MLA's role in market access
As a major exporting industry, changes in access to overseas markets affect the profitability of both individual livestock producers and meat processors. Complex international markets require an ongoing effort to defend existing rights of access to livestock and meat markets, and where possible, to secure improvements to export conditions via trade reform.
MLA’s market access program supports industry and government to defend and maintain existing favourable access conditions, position Australia favourably in trade negotiations and assist with the alleviation of non-tariff (technical) trade barriers (NTB).
Maintenance of favourable market access conditions and securing trade reform are commonly undertaken at a government-to-government level. MLA assists government officials in this effort through our head office in Sydney, our overseas offices in Washington, Tokyo, Seoul, Brussels, Dubai, Beijing and Jakarta, and via our network of representatives in South Asia.
The Australian Government implements an integrated trade policy program with the goal of creating new and more open markets for exports. This is achieved through three key trade reform avenues:
- Multilateral trade: involves discussions with a large number of countries and is achieved through the World Trade Organization (WTO).
- Regional trade: involves numerous countries within a specified region.
- Bilateral trade: involves two countries and is advanced via free trade agreements and individual country/sector negotiations on market access.
MLA, in conjunction with industry stakeholders, works alongside the Government in pursuit of this goal. Broadly speaking, MLA has a trade advocacy role.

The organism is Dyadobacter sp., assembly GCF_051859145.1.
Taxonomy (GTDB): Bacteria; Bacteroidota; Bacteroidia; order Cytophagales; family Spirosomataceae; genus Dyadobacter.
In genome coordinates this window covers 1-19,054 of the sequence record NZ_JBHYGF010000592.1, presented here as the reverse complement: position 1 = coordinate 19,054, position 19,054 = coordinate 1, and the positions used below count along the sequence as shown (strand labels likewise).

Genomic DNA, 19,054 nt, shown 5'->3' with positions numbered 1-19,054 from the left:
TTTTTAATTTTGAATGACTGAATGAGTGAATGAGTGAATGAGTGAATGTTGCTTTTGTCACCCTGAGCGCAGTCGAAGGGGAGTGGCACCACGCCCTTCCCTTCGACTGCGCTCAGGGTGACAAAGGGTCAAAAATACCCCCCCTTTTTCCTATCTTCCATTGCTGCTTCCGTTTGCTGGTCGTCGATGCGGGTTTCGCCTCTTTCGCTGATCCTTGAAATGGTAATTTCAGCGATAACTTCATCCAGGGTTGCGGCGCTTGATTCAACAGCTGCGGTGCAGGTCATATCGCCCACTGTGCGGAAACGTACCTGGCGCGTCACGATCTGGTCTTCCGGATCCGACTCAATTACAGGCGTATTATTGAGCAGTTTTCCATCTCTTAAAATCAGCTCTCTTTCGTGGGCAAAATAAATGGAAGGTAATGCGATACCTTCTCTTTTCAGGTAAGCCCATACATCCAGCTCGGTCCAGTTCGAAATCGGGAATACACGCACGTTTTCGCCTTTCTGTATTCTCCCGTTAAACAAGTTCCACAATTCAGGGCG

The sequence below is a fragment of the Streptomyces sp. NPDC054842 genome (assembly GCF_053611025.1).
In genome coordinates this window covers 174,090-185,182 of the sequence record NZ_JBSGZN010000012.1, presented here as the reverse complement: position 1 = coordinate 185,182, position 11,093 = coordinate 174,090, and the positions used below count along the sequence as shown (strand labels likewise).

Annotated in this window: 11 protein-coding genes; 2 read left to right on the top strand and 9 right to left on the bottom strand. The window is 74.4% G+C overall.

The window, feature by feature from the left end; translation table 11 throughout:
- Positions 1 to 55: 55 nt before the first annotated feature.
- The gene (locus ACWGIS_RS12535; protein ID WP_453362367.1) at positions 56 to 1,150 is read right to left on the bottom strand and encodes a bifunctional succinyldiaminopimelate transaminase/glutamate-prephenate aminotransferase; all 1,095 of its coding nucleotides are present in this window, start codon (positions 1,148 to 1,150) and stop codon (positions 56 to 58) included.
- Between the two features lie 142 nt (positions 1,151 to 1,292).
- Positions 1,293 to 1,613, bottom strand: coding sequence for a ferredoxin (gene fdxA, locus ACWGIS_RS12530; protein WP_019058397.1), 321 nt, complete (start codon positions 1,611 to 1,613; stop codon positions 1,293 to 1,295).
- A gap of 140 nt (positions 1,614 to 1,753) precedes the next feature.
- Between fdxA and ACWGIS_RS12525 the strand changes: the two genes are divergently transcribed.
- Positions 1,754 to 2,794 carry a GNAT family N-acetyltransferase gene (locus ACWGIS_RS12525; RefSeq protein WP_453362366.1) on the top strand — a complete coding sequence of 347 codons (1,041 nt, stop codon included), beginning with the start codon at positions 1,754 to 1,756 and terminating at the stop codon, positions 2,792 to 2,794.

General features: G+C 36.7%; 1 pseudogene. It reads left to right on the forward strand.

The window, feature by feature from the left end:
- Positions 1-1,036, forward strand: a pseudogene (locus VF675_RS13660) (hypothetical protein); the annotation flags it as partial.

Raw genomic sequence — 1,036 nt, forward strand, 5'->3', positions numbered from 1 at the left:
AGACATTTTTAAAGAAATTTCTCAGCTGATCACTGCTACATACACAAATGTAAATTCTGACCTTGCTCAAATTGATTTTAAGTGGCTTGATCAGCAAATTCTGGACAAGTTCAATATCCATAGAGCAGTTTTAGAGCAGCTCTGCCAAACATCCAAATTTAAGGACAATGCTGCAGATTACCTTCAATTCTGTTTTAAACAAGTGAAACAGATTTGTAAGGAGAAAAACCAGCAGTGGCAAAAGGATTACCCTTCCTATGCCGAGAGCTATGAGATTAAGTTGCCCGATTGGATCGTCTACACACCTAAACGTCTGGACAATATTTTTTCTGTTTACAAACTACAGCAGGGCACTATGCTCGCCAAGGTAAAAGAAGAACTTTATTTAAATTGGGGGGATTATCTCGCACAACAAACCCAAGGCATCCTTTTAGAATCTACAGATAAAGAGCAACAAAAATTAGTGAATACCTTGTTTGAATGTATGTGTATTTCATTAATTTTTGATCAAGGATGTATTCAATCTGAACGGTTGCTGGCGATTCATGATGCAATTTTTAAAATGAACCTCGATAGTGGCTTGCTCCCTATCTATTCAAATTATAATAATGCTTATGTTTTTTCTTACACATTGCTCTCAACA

A large number of Australia's overseas markets are subject to some form of entry barrier. These impediments to trade are imposed in many forms.
Border protection measures, including tariffs and quotas, are the most obvious. However, non-tariff barriers including unfair competition in the form of subsidies, technical imposts, and exports from countries that subsidise their domestic industries, are also major issues.
- View the current tariffs and quotas in Australia's key sheepmeat markets
- View the current tariffs and quotas in Australia's key beef markets
Key trade forums
Free trade agreements (FTAs) or closer economic partnerships promote stronger trade and commercial ties between participating countries, and open up opportunities for Australian exporters and investors to expand their business into key markets. They can speed up trade liberalisation by delivering gains faster than through multilateral or regional processes.
The Australian red meat and livestock industry has been the recipient of major market access benefits via the FTAs complete to date. This has involved the reduction or elimination of tariffs as well as improvements to other, previously trade restrictive, measures. It is estimated that the benefits of Australia’s the three North Asian FTAs: Korea (KAFTA), Japan (JAEPA) and China (ChAFTA) will result in a combined $20 billion in extra value for the Australian industry over the next twenty years.
For information on the status of Australia’s FTAs see the Australian Department of Foreign Affairs and Trade (DFAT) Status of FTA negotiations. For information on agreements in force see the DFAT Free Trade Agreement Portal.